Conducted our annual review of the golf course with the Board and maintenance staff.
WATFORD CITY, N.D. - North Dakota has more golf courses per capita than any other state.
A community in the Bakken is looking to upgrade its nine-hole golf course to 18.
It’s a sound many who play golf want to hear: brushing the grass. At Fox Hills Golf Course in Watford City, golf and that sound are very popular.
“We have continued to make it the best nine-hole course we could,” says Watford City Golf Board Vice President, David Johnson.
The city-owned golf course has about 400 members. A plan that has been in the works for eight years is slowly becoming a reality.
“We have put a lot of time and effort in our greens. Our greens putt well. But over time the technology of golf clubs have over taken the course,” says Johnson.
For a price tag of $8 million, Fox Hills Golf Course will be transitioning from a nine to 18-hole course. Phase one will consist of 12 holes on new land, and phase two will consist of digging up the current nine holes and building six new holes, a new practice green and a new maintenance facility.
Steve Stenehjem of First International Bank is optimistic about the new project.
“Having a golf course in any community is a very positive thing economically. To have a home on the golf course compared to a home on a city street, it’s very desirable,” says Stenehjem.
Phase one is expected to cost $4.5 million. Watford City is contributing $1 million to the project. Phase two will cost $3.5 million. Those funds will be raised through fundraising.
“I hope it creates a neighborhood out there. We are looking for some multi-family, but mostly single family housing on that side of the community and there will be walking paths throughout,” says Watford City Mayor, Brent Sanford.
With funding in place for phase one, construction is expect to start this summer. Some are already looking forward to what it could mean for the region.
“Couple of years from now we will be playing on an 18-hole golf course that will be a great addition to western North Dakota and a destination for people to come and golf at,” says Stenehjem.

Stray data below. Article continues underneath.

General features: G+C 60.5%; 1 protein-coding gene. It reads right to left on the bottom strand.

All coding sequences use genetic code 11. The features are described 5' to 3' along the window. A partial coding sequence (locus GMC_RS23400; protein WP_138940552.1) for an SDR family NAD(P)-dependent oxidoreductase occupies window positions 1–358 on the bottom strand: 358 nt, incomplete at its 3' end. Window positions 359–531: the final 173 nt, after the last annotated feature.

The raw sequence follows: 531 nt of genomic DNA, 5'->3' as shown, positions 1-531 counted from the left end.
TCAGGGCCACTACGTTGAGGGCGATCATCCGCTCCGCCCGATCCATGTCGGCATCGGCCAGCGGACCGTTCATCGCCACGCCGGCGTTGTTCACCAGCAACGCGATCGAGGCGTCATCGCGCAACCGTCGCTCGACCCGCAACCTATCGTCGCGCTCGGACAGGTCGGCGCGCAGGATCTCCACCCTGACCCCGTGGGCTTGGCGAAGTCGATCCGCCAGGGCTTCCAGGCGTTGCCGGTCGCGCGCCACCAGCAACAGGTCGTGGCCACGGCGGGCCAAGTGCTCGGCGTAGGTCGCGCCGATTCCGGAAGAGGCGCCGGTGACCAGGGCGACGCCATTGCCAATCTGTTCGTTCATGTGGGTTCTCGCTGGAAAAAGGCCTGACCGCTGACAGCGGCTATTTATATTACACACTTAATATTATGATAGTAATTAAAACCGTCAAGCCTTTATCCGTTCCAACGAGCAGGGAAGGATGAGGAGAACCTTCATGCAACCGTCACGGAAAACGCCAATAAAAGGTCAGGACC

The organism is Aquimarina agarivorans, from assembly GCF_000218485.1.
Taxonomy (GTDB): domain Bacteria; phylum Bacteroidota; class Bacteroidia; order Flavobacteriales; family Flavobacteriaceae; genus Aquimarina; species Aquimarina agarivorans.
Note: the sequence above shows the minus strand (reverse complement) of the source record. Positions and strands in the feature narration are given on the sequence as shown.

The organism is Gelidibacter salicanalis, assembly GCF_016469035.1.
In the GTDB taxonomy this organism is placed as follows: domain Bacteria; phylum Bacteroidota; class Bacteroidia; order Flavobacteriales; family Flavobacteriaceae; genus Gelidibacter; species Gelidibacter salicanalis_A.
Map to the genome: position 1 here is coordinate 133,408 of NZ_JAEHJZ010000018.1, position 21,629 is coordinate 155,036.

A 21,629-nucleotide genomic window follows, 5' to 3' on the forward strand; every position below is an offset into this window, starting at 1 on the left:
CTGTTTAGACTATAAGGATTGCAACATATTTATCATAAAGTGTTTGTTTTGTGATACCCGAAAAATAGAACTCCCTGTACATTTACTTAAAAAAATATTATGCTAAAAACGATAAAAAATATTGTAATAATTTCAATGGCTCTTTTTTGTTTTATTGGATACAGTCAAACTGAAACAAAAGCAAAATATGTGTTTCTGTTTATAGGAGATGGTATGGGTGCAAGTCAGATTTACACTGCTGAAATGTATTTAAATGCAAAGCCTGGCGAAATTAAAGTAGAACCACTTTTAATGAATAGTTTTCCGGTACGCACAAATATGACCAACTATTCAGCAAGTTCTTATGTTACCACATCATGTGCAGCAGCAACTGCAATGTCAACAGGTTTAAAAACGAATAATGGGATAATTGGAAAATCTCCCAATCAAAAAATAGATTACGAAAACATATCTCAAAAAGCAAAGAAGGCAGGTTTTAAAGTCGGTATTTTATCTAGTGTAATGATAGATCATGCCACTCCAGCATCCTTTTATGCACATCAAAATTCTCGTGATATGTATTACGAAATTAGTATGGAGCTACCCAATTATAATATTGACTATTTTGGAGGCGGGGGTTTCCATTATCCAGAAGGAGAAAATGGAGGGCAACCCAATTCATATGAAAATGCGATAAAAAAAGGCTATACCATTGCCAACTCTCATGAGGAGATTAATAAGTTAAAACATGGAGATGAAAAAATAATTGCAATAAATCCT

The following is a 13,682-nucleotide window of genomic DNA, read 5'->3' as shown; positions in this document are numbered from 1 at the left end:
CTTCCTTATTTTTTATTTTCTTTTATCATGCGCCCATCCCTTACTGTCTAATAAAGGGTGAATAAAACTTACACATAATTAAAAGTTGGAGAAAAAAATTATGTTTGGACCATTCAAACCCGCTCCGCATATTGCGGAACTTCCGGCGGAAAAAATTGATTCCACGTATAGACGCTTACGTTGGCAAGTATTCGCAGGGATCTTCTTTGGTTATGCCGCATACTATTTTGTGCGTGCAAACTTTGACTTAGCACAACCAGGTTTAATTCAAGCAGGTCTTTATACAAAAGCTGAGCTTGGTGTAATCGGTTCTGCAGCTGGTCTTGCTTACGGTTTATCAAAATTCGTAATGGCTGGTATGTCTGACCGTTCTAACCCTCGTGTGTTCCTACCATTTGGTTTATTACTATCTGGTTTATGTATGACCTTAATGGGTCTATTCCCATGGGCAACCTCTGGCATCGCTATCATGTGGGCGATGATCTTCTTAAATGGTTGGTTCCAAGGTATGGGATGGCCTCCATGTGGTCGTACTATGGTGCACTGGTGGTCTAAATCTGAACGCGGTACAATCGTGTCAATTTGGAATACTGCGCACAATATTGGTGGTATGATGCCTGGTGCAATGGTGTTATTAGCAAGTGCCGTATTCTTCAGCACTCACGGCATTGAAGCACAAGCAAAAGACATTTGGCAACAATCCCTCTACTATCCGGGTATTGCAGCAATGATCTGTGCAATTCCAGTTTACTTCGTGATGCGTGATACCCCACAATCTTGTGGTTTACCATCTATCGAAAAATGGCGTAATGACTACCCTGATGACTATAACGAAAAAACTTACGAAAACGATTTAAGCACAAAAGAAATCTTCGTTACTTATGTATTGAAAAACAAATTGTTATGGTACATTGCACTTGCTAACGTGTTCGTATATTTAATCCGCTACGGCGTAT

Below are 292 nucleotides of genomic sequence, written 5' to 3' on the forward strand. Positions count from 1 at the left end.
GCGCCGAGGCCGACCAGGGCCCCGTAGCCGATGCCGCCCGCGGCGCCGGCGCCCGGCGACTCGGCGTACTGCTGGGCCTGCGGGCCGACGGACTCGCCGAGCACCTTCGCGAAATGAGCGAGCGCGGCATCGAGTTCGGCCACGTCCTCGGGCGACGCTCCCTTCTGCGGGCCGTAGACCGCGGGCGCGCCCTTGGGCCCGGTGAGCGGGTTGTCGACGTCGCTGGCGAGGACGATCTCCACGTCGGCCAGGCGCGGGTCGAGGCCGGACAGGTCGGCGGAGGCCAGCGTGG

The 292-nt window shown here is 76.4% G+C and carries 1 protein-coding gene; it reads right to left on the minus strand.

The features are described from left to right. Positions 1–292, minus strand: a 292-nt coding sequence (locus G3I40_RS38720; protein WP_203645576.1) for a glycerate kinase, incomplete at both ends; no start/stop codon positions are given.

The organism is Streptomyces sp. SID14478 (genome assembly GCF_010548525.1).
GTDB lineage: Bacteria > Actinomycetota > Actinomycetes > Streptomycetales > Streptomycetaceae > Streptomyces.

If they build it, people will come.
Phase one of the project is expected to be completed next year. Phase two is projected to be completed in 2018.
SOURCE: Golf Course Architecture
The Coal Creek Golf Course in Louisville, Colorado, has reopened for play following a restoration project led by the Herfort Norby design firm.
The course suffered devastating storm damage back in August 2013, which saw trees toppled, cart paths damaged, bridges and bunkers washed out, damage to the irrigation system, and tees, greens and fairways across the course covered with rock and silt.
Architect Kevin Norby, the owner and senior designer at Herfort Norby Golf Course Architects, was hired by the city of Louisville in 2011 for a long-range capital improvement plan for the course.
While the storm had a devastating effect on the course, it did provide Norby with the opportunity to accelerate some of his initial plans for Coal Creek, and GCA reported on his work there in January 2014.
The project has now been completed, with Norby saying the changes to the course are quite remarkable.
“Everything you thought you knew about Coal Creek, forget it,” he said. “It’s completely different.”
With assistance from Nebraska-based golf course contractor Landscapes Unlimited, the course at Coal Creek has been re-graded to help protect it against the type of flooding seen during the 2013 storm.
This proved valuable recently, when storms struck the site again in May 2015. However this time the newly introduced drainage and collection areas proved sufficient to prevent significant damage to the course.
With regards to the course itself, the re-grading has created additional contouring and undulation in fairways and green surrounds which were previously flat. This helps enhance both strategy and drainage.
Hundreds of tress across the course have also been removed, while greens on holes eight and sixteen have been moved to enhance sight lines.
A number of bunkers were added, while others were moved or removed as part of the work.
“We aligned all teeing areas, regrassed the green surrounds and moved cart paths to help direct play away from houses on some holes,” Norby explained.
The architect also expressed his satisfaction with the outcome of the project, saying that the ‘new’ course ‘differentiates Coal Creek from other municipal golf courses in the area’.